Garbage to Gardens: A School Composting Program

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cafeteria set up to help recycle and compost lunch waste

Article contributed by Kat Polk, Garbage to Gardens Program Coordinator

Garbage to Gardens, a school composting program, is growing in New Hanover County! The USDA recently granted New Hanover County a two-year Food Waste Reduction grant for $180,000 to operate and expand Garbage to Gardens. For the past year the N.C. Cooperative Extension and Friends of the New Hanover County Arboretum sponsored the program, which operates at DC Virgo Preparatory Academy and Winter Park Elementary School. Participating schools set up waste diversion stations in the cafeteria for students to separate liquids, recycling, compost, and trash. Students also stack trays to conserve space hauling the waste, and a share table is utilized for unopened, nonperishable items. 

Children love practicing waste diversion habits, and learning how to properly discard their “trash.” The concept of throwing something “away” is archaic and obsolete. Landfill space is limited and at a high cost, financially and environmentally. Schools should be teaching students to recycle and compost, as well as the benefits of conserving those resources. Garbage to Gardens engages students with systems thinking, enabling them to connect the processes by which food is produced, transferred, consumed and wasted/conserved.

teacher and student learning to recycle and compost lunch waste

Additionally, environmental education and other learning opportunities are endless with Garbage to Gardens. The program allows students to learn interdisciplinary subjects with relevance to their lives. A scale in the cafeteria lets students make predictions and solve equations to figure out how many trays are discarded, or how many pounds of food are diverted from the landfill. 

The generous grant this past year from Friends of the Arboretum allowed Garbage to Gardens to also work with Ms. Weeks, a 4th grade teacher at Winter Park Elementary School who selected Garbage to Gardens for her emerging leadership project. Throughout the 2022-2023 school year Ms. Weeks established student composting in the classrooms, and allowed Garbage to Gardens time to implement lessons and scientific experiments.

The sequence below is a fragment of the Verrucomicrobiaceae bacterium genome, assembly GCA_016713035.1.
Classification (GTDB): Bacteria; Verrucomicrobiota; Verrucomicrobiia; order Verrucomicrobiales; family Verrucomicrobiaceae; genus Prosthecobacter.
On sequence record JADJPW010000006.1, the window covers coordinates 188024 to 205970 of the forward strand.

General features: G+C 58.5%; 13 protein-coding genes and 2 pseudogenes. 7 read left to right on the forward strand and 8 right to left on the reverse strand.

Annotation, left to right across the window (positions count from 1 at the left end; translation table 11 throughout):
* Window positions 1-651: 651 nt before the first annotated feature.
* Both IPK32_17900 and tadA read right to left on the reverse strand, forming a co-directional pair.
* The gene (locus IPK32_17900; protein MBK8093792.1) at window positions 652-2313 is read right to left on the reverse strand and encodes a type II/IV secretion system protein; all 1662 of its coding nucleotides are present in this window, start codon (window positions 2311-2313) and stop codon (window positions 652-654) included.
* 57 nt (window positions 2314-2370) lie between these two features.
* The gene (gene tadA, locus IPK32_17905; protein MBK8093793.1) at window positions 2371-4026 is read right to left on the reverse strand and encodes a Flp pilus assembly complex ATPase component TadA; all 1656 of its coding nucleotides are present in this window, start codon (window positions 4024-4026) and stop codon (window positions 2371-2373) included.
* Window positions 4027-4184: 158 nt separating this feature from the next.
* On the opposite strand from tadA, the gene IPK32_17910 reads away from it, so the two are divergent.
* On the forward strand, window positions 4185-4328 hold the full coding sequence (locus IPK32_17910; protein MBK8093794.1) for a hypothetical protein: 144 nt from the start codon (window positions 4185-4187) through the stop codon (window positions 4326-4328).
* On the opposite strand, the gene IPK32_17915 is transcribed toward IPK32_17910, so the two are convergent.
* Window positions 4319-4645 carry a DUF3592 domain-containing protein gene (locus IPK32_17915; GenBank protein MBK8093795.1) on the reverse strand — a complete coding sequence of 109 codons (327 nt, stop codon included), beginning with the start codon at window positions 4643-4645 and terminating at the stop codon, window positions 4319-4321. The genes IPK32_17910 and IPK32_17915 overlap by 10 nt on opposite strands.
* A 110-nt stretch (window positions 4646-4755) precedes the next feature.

students and tall stack of compostable trays from lunch

The Garbage to Gardens program coordinator, Kat Polk, also conducted a Soil Your Undies science experiment during Spring 2023 in aftercare programs hosted by the City of Wilmington. Students enjoyed seeing firsthand how organic materials can break down over time based on the soil type and presence of decomposers. Throughout 60 days students predicted a hypothesis, analyzed variables that may affect the cotton’s decomposition, and measured the final results. This experiment in the aftercare programs reiterated that regardless of age, the Garbage to Gardens program enriches the education of all students.

Now that the N.C. Cooperative Extension and NHC Arboretum Center successfully piloted the program, Garbage to Gardens is shifting to New Hanover County’s Department of Recycling and Solid Waste. The goal for the USDA grant is to sprout into 18 New Hanover County schools by 2025. With a 95% waste diversion rate when the program is implemented, Garbage to Gardens has the potential to both extend the lifespan of our landfill as well as to teach students valuable lessons about resource conservation and living sustainably. 

students separating recyclables and compostables from landfill items from lunch waste

A heartfelt thank you to the Friends of the Arboretum and the N.C. Cooperative Extension for your dedication and support to launching this important program.